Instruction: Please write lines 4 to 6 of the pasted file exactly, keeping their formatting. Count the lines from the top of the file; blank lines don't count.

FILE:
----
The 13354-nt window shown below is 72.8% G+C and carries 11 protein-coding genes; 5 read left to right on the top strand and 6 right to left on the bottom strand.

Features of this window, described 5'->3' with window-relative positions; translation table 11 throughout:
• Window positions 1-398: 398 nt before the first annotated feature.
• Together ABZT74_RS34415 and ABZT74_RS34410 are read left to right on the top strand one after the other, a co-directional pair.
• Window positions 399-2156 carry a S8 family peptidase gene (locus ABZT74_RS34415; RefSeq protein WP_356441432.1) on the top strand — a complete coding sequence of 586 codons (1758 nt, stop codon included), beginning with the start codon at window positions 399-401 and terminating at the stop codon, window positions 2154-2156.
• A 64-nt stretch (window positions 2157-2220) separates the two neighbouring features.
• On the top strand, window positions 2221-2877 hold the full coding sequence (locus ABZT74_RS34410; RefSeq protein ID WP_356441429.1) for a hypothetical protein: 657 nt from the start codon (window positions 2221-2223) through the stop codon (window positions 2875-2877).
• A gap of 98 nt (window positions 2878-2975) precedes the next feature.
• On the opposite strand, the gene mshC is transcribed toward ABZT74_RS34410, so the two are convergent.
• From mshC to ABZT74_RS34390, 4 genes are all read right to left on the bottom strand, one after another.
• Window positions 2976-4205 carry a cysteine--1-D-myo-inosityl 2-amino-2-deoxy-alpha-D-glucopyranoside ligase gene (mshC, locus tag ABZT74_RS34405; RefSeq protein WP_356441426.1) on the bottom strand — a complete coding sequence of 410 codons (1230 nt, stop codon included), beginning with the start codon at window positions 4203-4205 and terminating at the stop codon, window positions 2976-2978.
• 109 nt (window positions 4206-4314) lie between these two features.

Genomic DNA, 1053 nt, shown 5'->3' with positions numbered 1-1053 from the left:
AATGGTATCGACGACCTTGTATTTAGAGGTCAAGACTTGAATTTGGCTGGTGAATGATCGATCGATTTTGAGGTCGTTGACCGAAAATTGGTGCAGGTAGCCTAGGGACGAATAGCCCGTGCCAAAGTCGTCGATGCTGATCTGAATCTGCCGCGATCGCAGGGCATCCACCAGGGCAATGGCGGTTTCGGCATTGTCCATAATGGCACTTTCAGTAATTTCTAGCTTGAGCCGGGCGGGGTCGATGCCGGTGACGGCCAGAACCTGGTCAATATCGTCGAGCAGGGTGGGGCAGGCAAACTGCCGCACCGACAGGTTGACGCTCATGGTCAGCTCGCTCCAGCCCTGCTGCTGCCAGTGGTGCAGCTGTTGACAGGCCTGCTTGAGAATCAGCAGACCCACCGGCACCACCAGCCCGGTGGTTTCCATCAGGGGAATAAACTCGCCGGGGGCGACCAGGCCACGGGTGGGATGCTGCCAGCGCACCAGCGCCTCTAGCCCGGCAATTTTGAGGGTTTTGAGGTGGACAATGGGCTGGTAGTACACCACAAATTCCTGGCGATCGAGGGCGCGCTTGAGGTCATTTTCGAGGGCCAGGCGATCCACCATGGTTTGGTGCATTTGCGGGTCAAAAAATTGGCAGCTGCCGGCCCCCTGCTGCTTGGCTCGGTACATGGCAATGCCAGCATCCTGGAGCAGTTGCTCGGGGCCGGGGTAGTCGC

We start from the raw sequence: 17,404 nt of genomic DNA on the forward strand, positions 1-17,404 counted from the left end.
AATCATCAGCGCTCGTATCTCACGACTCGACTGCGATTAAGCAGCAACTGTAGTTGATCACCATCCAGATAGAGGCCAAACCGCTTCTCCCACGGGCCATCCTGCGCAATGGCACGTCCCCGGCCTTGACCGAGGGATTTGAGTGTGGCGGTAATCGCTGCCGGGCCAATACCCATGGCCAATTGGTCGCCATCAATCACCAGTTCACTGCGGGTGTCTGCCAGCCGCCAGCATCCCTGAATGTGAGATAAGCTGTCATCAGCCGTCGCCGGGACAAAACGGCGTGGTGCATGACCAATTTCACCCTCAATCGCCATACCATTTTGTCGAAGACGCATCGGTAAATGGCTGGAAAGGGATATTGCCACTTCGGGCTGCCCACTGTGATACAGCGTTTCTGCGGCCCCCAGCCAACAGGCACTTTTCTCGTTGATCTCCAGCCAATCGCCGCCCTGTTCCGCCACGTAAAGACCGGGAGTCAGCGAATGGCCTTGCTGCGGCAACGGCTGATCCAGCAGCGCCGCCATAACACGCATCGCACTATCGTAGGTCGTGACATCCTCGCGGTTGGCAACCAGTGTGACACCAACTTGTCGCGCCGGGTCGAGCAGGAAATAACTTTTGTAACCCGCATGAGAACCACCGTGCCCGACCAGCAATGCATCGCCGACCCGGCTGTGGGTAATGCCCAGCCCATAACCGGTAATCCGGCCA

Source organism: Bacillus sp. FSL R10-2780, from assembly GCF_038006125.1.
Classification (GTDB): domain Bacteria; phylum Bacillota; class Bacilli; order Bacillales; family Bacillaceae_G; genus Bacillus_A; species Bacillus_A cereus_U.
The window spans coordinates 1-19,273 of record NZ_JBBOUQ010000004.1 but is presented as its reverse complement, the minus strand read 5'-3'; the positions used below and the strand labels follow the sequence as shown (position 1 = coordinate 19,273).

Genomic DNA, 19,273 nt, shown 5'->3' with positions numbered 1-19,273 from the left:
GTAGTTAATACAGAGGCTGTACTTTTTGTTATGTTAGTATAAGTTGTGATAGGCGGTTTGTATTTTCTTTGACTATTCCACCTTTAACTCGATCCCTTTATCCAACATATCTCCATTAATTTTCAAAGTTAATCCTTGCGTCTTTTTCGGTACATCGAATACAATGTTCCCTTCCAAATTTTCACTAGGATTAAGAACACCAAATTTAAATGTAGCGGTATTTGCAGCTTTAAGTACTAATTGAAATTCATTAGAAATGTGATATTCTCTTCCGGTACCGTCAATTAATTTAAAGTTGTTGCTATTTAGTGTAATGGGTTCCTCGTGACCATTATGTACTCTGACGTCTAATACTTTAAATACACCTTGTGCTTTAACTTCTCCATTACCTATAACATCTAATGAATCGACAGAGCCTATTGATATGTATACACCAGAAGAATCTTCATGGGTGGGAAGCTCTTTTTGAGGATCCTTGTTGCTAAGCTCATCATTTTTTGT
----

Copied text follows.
• Together ABZT74_RS34415 and ABZT74_RS34410 are read left to right on the top strand one after the other, a co-directional pair.
• Window positions 399-2156 carry a S8 family peptidase gene (locus ABZT74_RS34415; RefSeq protein WP_356441432.1) on the top strand — a complete coding sequence of 586 codons (1758 nt, stop codon included), beginning with the start codon at window positions 399-401 and terminating at the stop codon, window positions 2154-2156.
• A 64-nt stretch (window positions 2157-2220) separates the two neighbouring features.